Establishing Digital Trust: Don't Sacrifice Security for Convenience
Researchers at Security Explorations today disclosed a new vulnerability in Java that could provide an attacker with control of a victim's computer.
"A malicious Java applet or application exploiting this new issue could run unrestricted in the context of a target Java process such as a web browser application. An attacker could then install programs, view, change, or delete data with the privileges of a logged-on user," Security Explorations CEO Adam Gowdiak wrote in an email to Computerworld.
"And unlike the bug in Java 7 that was actively exploited by hackers to install malware on users’ machines until it was patched at the end of last month -- also first spotted by Security Explorations four months earlier -- this security flaw also affects older versions of Java including Java 5 and Java 6," writes Forbes' Andy Greenberg. "That means more than a billion users are affected, according to Oracle’s count of desktop computers running the software."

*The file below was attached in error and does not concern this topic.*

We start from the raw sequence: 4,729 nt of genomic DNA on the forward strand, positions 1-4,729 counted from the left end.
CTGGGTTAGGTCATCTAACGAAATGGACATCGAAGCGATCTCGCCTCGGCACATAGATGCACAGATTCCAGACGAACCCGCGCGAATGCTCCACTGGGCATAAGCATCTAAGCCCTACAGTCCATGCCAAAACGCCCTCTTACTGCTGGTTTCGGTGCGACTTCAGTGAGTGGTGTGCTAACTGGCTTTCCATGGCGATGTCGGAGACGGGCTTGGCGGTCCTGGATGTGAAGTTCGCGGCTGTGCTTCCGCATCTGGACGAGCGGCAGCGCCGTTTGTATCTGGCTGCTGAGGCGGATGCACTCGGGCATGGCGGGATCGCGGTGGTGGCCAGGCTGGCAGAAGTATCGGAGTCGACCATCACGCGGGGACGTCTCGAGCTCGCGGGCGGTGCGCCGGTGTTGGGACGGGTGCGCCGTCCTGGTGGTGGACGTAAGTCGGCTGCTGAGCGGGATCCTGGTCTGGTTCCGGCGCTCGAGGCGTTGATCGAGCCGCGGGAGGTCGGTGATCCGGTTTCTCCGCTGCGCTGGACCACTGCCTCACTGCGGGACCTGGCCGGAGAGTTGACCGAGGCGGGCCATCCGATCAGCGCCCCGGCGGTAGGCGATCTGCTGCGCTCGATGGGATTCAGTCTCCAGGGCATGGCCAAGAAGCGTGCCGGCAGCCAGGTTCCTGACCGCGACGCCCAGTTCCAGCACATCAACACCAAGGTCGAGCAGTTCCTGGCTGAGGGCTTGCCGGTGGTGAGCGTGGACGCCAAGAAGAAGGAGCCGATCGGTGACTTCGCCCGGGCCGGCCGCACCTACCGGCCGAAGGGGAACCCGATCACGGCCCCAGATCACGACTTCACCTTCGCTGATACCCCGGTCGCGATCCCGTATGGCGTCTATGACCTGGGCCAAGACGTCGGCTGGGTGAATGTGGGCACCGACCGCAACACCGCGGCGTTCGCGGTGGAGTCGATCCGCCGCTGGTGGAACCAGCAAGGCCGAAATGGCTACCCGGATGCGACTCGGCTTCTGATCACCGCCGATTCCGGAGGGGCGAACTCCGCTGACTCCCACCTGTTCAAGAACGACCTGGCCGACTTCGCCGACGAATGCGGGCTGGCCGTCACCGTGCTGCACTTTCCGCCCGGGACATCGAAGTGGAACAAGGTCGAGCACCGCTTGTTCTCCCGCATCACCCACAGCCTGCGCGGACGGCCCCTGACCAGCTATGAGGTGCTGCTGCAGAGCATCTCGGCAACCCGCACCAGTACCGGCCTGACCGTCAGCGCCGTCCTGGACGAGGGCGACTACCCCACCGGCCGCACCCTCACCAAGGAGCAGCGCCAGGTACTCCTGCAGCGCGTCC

"The affected web browsers are Safari 5.1.7, Opera 12.02, Chrome 21.0.1180.89, Firefox 15.0.1, and Internet Explorer 9.0.8112.16421," writes Softpedia's Eduard Kovacs. "The company has provided Oracle with a complete technical description of the flaw, along with source and binary codes, and a proof of concept that demonstrates the complete security sandbox bypass in Java SE 5, 6 and 7."https://o1.qnsr.com/log/p.gif?;n=203;c=204650394;s=9477;x=7936;f=201801171506010;u=j;z=TIMESTAMP;a=20392931;e=i
"Oracle doesn’t issue critical patch updates for Java until the middle of October," writes Betabeat's Steve Huff. "Whether much of the planet’s population waiting for this hole to be fixed will goose them into moving faster to fix the problem remains to be seen."